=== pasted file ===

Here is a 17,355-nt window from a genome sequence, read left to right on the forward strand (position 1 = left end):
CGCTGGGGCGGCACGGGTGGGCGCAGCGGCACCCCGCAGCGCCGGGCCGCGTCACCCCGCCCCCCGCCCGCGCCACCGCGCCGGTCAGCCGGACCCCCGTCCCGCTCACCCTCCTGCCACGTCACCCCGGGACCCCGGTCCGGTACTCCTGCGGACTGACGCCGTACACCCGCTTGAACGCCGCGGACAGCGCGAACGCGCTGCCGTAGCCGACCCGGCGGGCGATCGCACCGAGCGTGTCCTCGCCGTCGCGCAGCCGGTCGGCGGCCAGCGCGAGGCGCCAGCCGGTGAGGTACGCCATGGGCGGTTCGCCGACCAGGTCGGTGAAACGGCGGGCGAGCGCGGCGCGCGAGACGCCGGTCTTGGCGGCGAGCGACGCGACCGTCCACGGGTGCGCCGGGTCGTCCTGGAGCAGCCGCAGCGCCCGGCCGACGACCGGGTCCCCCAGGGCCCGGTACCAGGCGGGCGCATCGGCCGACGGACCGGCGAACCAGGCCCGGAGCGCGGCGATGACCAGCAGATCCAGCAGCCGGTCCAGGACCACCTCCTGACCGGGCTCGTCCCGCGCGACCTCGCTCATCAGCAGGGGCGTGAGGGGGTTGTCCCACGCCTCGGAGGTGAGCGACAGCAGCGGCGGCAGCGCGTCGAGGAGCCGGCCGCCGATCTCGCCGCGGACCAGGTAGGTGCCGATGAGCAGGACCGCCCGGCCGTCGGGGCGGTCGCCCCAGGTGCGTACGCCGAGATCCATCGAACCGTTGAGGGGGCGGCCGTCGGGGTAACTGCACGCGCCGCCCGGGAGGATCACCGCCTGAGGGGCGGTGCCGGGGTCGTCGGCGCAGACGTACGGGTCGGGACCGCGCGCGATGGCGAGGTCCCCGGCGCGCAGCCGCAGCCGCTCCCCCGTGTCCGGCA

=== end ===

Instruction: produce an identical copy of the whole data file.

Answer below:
Here is a 17,355-nt window from a genome sequence, read left to right on the forward strand (position 1 = left end):
CGCTGGGGCGGCACGGGTGGGCGCAGCGGCACCCCGCAGCGCCGGGCCGCGTCACCCCGCCCCCCGCCCGCGCCACCGCGCCGGTCAGCCGGACCCCCGTCCCGCTCACCCTCCTGCCACGTCACCCCGGGACCCCGGTCCGGTACTCCTGCGGACTGACGCCGTACACCCGCTTGAACGCCGCGGACAGCGCGAACGCGCTGCCGTAGCCGACCCGGCGGGCGATCGCACCGAGCGTGTCCTCGCCGTCGCGCAGCCGGTCGGCGGCCAGCGCGAGGCGCCAGCCGGTGAGGTACGCCATGGGCGGTTCGCCGACCAGGTCGGTGAAACGGCGGGCGAGCGCGGCGCGCGAGACGCCGGTCTTGGCGGCGAGCGACGCGACCGTCCACGGGTGCGCCGGGTCGTCCTGGAGCAGCCGCAGCGCCCGGCCGACGACCGGGTCCCCCAGGGCCCGGTACCAGGCGGGCGCATCGGCCGACGGACCGGCGAACCAGGCCCGGAGCGCGGCGATGACCAGCAGATCCAGCAGCCGGTCCAGGACCACCTCCTGACCGGGCTCGTCCCGCGCGACCTCGCTCATCAGCAGGGGCGTGAGGGGGTTGTCCCACGCCTCGGAGGTGAGCGACAGCAGCGGCGGCAGCGCGTCGAGGAGCCGGCCGCCGATCTCGCCGCGGACCAGGTAGGTGCCGATGAGCAGGACCGCCCGGCCGTCGGGGCGGTCGCCCCAGGTGCGTACGCCGAGATCCATCGAACCGTTGAGGGGGCGGCCGTCGGGGTAACTGCACGCGCCGCCCGGGAGGATCACCGCCTGAGGGGCGGTGCCGGGGTCGTCGGCGCAGACGTACGGGTCGGGACCGCGCGCGATGGCGAGGTCCCCGGCGCGCAGCCGCAGCCGCTCCCCCGTGTCCGGCA